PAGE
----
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PEGNet

Stimulating exchange

by Alexander Freese, Linda Kleemann

In depth

Many Indians still live in desperate poverty, but their country nonetheless matters a lot in the architecture of global governance: a builder in New Delhi

Many Indians still live in desperate poverty, but their country nonetheless matters a lot in the architecture of global governance: a builder in New Delhi

Cooperation is crucial for development. All relevant players in policy-making, implementation and research must pull together – both in donor and developing countries. The work in extremely diverse environments, however, is driven by different incentives. PEGNet – the Poverty Reduction, Equity and Growth Network – offers a platform for the kind of exchange that needs to take place, but cannot be taken for granted. By Alexander Freese and Linda Kleemann

To bring policymaking in line with research findings and practical realities, actors in all three fields need to pool their expertise and experience. For this reason, PEGNet was created in 2005 as a joint initiative of the Kiel Institute for the World Economy (IfW), Germany’s Federal Ministry for Economic Cooperation and Development (BMZ), its implementing agencies GTZ (now incorpor­ated in GIZ) and KfW Entwicklungsbank and the universities of Göttingen and Frankfurt.

The founding institutions were later joined by other research institutions, individual researchers and practitioners from all over the world. Notable examples include the London-based Overseas Development Institute (ODI), the Paris-based think tank DIAL (Développement, Institutions et Ajustement à Long terme), and the Southern Africa Labour and Development Research Unit (SALDRU) in Cape Town. Today, PEGNet has more than 100 institutional and individual members.

Researchers’ interests typically differ from practitioners’. In the research system, what matters most is publication in peer-reviewed journals. Accordingly, the emphasis is not on application-oriented inquiry but on groundbreaking work fit to inspire new theories.

Practitioners, however, need information for solving project-related problems. They eagerly consume the wealth of experience collected in case studies. The understanding of context-specific variables, which do not matter much for theorising, can make the difference between the success and failure of development projects. Accordingly, practitioners’ interest in empirical studies can boost researchers’ motivation – especially since communication between the two groups often sparks the kind of new ideas the scholars need.

Development projects obviously are more likely to succeed when soundly based on research findings. It is essential, moreover, that researchers be involved in the monitoring and evaluation of projects. Policymakers too benefit from basing decisions on solid research.

The primary role of PEGNet is to promote the vital exchange between all players. The Network’s main activities include organising annual conferences on pertinent issues. The first one was staged in 2007. The conferences are hosted alternately by PEGNet members in donor and partner countries. The last conference took place at the Development Bank of Southern Africa (DBSA) in Midrand, South Africa.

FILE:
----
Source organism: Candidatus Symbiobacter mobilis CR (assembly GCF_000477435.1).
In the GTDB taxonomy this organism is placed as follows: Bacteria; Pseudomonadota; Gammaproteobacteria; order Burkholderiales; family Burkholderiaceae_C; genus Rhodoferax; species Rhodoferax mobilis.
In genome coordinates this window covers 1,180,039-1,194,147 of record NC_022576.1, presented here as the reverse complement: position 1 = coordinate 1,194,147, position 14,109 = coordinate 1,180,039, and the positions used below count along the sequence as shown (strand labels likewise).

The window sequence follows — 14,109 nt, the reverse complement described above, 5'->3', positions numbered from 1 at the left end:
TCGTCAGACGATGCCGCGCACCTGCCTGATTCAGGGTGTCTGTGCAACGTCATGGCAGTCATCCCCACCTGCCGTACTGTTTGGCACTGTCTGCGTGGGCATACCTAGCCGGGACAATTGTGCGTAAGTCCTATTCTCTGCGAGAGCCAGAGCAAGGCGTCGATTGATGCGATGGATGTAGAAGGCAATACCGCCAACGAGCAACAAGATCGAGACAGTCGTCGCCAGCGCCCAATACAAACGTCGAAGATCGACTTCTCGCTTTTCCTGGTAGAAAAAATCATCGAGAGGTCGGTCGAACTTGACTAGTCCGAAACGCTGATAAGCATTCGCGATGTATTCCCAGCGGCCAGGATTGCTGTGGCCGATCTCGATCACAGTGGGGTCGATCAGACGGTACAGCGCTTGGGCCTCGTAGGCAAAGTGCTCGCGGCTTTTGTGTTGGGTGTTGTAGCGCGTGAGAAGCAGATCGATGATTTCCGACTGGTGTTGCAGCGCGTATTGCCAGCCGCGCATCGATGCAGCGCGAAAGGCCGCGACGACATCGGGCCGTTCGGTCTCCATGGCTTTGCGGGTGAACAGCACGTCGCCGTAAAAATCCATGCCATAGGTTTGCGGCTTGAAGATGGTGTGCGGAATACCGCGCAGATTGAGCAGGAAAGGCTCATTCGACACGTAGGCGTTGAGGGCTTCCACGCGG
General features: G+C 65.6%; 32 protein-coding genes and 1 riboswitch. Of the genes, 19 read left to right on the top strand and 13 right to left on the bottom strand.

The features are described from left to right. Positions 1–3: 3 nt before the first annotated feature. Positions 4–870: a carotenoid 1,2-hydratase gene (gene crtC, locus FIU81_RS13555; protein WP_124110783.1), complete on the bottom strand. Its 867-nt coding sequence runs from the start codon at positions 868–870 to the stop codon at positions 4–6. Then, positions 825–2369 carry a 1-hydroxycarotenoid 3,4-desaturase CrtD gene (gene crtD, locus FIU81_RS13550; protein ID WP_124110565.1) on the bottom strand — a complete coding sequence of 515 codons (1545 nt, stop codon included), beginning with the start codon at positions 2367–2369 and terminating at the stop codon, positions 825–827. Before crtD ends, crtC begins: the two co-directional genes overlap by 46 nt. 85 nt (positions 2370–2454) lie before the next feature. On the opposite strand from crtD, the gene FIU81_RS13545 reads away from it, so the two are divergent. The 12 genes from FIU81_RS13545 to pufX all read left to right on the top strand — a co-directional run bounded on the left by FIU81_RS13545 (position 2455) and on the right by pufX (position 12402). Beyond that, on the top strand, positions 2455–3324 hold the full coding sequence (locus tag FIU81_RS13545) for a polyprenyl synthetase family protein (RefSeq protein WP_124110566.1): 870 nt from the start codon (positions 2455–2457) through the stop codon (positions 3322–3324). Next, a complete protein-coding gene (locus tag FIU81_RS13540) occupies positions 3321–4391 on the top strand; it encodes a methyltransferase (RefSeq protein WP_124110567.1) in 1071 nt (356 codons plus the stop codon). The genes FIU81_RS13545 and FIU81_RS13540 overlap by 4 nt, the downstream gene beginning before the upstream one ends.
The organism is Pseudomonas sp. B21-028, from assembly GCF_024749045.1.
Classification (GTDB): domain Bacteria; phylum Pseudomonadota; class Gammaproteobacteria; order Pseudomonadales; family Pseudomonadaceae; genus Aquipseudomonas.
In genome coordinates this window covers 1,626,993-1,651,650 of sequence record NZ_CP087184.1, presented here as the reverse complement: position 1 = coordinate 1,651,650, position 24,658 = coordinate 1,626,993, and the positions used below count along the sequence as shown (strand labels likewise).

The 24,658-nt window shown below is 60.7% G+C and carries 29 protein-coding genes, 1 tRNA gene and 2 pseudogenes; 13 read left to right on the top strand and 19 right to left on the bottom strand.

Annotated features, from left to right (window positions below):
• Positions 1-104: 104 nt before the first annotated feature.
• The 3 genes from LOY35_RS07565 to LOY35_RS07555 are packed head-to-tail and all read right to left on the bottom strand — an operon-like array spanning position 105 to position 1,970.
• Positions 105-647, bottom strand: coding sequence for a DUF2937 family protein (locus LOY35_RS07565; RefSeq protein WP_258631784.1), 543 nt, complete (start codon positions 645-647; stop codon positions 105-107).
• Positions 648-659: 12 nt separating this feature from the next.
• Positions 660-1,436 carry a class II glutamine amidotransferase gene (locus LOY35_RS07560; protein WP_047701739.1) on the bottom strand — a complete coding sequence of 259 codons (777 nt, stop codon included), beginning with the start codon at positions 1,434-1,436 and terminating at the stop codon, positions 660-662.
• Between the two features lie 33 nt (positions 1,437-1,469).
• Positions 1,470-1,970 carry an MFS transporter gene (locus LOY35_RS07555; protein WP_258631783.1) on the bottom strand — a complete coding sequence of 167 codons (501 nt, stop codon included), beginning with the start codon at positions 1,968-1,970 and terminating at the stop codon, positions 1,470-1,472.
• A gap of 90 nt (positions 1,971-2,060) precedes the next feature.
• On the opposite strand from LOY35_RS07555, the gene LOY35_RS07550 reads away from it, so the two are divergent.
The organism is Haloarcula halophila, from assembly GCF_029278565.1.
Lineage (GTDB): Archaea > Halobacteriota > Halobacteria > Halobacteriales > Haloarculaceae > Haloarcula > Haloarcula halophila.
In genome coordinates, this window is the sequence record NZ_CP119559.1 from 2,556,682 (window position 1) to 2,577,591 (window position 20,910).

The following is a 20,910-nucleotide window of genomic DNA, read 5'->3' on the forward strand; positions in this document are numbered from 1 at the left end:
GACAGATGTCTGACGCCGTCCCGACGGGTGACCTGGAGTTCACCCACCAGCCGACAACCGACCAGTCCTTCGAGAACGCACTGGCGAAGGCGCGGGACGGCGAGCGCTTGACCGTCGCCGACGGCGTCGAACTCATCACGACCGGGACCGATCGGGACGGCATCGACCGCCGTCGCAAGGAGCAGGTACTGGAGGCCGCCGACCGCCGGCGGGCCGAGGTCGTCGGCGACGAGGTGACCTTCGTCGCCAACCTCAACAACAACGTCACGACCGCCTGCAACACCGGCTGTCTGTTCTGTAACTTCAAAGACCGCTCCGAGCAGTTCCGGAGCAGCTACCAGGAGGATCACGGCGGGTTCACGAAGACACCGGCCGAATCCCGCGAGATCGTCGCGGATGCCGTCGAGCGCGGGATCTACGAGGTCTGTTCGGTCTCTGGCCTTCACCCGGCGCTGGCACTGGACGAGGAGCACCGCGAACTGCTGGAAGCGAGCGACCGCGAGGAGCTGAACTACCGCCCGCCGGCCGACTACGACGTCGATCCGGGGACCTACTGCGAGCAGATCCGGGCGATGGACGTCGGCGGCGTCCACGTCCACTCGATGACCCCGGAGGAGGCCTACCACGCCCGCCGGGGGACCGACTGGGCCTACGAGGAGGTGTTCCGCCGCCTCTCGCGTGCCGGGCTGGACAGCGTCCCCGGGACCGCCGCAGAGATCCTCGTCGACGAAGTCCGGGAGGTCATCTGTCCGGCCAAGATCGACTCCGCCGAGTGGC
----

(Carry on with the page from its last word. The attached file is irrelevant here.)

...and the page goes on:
One of the special features of PEGNet conferences is the high level of active participation by experienced as well as young researchers and practitioners. Major contributions are made not only by the top leaders of relevant institutions, but also by the next generation. Feedback from conference participants shows that the result is a very stimulating mix. PEGNet thus paves the way for more than just highbrow debate; it just as much allows for an exchange at working level. Participants have the opportunity to make their research known, elaborate on the practical relevance of their PhD theses or fine-tune ideas for implementing a development project.

Apart from the annual conference, the network organises events in partner countries as well as sessions at the Annual World Bank Conference on Development Economics (ABCDE). PEGNet also awards travel grants to researchers from developing countries for visiting Europe and funds small research projects. Many cooperative ventures have been facilitated that involved researchers from Europe and developing countries.

The latest example of an interesting PEGNet cooperation is a major research project co-financed by the BMZ. It is about the economic, social and institutional obstacles entrepreneurs face in seven West African countries. The results will help to stimulate economic growth and employment. Participants include the PEGNet members IfW, GIGA, DIAL, the Institute of Social Studies (ISS) in The Hague and the Observatoire économique et statistique d’Afrique sub-saharienne (AFRISTAT) in Bamako, Mali. Given the project’s links to a multi-donor World Bank trust fund, feedback to policymakers and practitioners is guaranteed.

PEGNet contributes to establishing communication channels between young and experienced researchers, practitioners and policymakers in developing and donor countries, thus facilitating the constructive exchange needed to optimise resource allocation in pursuit of development goals. Since this approach accurately mirrors the editorial concept of D+C/E+Z, it makes sense that the periodical is the media partner of this year’s annual PEGNet conference in Hamburg (see box).